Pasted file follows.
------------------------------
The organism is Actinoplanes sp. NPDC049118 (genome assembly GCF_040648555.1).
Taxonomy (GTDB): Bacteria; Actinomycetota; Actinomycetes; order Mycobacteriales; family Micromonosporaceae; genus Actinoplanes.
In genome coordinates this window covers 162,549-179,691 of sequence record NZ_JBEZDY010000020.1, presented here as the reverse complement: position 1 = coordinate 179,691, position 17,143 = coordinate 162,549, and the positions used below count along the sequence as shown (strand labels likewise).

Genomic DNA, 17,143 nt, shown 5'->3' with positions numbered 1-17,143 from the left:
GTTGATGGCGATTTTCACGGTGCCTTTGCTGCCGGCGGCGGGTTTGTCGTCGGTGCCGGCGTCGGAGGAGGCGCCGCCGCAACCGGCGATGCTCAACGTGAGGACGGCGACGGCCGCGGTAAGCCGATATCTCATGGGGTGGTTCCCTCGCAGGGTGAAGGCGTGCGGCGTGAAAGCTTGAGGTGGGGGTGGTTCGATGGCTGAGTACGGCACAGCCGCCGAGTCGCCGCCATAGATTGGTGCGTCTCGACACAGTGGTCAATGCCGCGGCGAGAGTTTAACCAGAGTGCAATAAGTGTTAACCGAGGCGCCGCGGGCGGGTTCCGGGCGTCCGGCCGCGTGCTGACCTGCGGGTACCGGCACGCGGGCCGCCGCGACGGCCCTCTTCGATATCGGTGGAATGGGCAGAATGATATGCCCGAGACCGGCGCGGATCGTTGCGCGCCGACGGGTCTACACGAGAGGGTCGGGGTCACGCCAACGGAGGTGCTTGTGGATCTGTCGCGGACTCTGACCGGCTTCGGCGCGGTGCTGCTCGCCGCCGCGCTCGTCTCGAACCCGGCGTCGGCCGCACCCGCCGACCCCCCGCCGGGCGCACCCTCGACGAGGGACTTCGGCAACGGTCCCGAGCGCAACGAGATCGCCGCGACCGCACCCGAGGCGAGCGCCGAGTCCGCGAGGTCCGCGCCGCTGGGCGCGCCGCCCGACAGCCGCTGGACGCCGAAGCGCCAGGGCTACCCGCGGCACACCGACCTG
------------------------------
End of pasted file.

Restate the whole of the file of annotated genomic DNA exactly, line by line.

The organism is Actinoplanes sp. NPDC049118 (genome assembly GCF_040648555.1).
Taxonomy (GTDB): Bacteria; Actinomycetota; Actinomycetes; order Mycobacteriales; family Micromonosporaceae; genus Actinoplanes.
In genome coordinates this window covers 162,549-179,691 of sequence record NZ_JBEZDY010000020.1, presented here as the reverse complement: position 1 = coordinate 179,691, position 17,143 = coordinate 162,549, and the positions used below count along the sequence as shown (strand labels likewise).

Genomic DNA, 17,143 nt, shown 5'->3' with positions numbered 1-17,143 from the left:
GTTGATGGCGATTTTCACGGTGCCTTTGCTGCCGGCGGCGGGTTTGTCGTCGGTGCCGGCGTCGGAGGAGGCGCCGCCGCAACCGGCGATGCTCAACGTGAGGACGGCGACGGCCGCGGTAAGCCGATATCTCATGGGGTGGTTCCCTCGCAGGGTGAAGGCGTGCGGCGTGAAAGCTTGAGGTGGGGGTGGTTCGATGGCTGAGTACGGCACAGCCGCCGAGTCGCCGCCATAGATTGGTGCGTCTCGACACAGTGGTCAATGCCGCGGCGAGAGTTTAACCAGAGTGCAATAAGTGTTAACCGAGGCGCCGCGGGCGGGTTCCGGGCGTCCGGCCGCGTGCTGACCTGCGGGTACCGGCACGCGGGCCGCCGCGACGGCCCTCTTCGATATCGGTGGAATGGGCAGAATGATATGCCCGAGACCGGCGCGGATCGTTGCGCGCCGACGGGTCTACACGAGAGGGTCGGGGTCACGCCAACGGAGGTGCTTGTGGATCTGTCGCGGACTCTGACCGGCTTCGGCGCGGTGCTGCTCGCCGCCGCGCTCGTCTCGAACCCGGCGTCGGCCGCACCCGCCGACCCCCCGCCGGGCGCACCCTCGACGAGGGACTTCGGCAACGGTCCCGAGCGCAACGAGATCGCCGCGACCGCACCCGAGGCGAGCGCCGAGTCCGCGAGGTCCGCGCCGCTGGGCGCGCCGCCCGACAGCCGCTGGACGCCGAAGCGCCAGGGCTACCCGCGGCACACCGACCTG